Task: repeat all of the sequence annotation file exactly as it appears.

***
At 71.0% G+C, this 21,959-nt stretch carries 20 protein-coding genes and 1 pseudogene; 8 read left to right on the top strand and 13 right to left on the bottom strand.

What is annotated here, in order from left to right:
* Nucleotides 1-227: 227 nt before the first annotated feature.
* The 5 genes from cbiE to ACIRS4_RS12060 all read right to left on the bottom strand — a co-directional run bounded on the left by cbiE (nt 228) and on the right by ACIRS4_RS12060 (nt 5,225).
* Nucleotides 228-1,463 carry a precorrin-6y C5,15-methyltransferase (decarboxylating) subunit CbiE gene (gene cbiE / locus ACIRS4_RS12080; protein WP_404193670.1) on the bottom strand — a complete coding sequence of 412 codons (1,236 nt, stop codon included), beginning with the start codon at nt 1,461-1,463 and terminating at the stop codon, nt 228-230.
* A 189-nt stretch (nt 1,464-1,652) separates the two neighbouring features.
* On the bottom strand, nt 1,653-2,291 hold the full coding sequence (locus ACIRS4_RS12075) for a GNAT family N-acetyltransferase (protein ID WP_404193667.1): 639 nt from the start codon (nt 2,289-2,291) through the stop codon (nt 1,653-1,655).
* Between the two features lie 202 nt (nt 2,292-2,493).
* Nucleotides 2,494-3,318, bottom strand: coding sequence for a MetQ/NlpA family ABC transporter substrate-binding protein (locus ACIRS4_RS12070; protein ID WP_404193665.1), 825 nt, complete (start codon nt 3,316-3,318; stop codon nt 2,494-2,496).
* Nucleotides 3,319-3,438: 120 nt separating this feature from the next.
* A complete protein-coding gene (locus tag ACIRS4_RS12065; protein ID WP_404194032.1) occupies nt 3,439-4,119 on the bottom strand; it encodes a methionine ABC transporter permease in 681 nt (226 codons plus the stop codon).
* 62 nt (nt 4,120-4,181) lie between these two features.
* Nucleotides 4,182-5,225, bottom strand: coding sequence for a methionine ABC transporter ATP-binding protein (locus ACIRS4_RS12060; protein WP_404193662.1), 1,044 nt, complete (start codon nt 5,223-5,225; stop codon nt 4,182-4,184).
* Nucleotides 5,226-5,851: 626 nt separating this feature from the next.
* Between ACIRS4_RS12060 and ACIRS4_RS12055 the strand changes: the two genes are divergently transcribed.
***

At 71.0% G+C, this 21,959-nt stretch carries 20 protein-coding genes and 1 pseudogene; 8 read left to right on the top strand and 13 right to left on the bottom strand.

What is annotated here, in order from left to right:
* Nucleotides 1-227: 227 nt before the first annotated feature.
* The 5 genes from cbiE to ACIRS4_RS12060 all read right to left on the bottom strand — a co-directional run bounded on the left by cbiE (nt 228) and on the right by ACIRS4_RS12060 (nt 5,225).
* Nucleotides 228-1,463 carry a precorrin-6y C5,15-methyltransferase (decarboxylating) subunit CbiE gene (gene cbiE / locus ACIRS4_RS12080; protein WP_404193670.1) on the bottom strand — a complete coding sequence of 412 codons (1,236 nt, stop codon included), beginning with the start codon at nt 1,461-1,463 and terminating at the stop codon, nt 228-230.
* A 189-nt stretch (nt 1,464-1,652) separates the two neighbouring features.
* On the bottom strand, nt 1,653-2,291 hold the full coding sequence (locus ACIRS4_RS12075) for a GNAT family N-acetyltransferase (protein ID WP_404193667.1): 639 nt from the start codon (nt 2,289-2,291) through the stop codon (nt 1,653-1,655).
* Between the two features lie 202 nt (nt 2,292-2,493).
* Nucleotides 2,494-3,318, bottom strand: coding sequence for a MetQ/NlpA family ABC transporter substrate-binding protein (locus ACIRS4_RS12070; protein ID WP_404193665.1), 825 nt, complete (start codon nt 3,316-3,318; stop codon nt 2,494-2,496).
* Nucleotides 3,319-3,438: 120 nt separating this feature from the next.
* A complete protein-coding gene (locus tag ACIRS4_RS12065; protein ID WP_404194032.1) occupies nt 3,439-4,119 on the bottom strand; it encodes a methionine ABC transporter permease in 681 nt (226 codons plus the stop codon).
* 62 nt (nt 4,120-4,181) lie between these two features.
* Nucleotides 4,182-5,225, bottom strand: coding sequence for a methionine ABC transporter ATP-binding protein (locus ACIRS4_RS12060; protein WP_404193662.1), 1,044 nt, complete (start codon nt 5,223-5,225; stop codon nt 4,182-4,184).
* Nucleotides 5,226-5,851: 626 nt separating this feature from the next.
* Between ACIRS4_RS12060 and ACIRS4_RS12055 the strand changes: the two genes are divergently transcribed.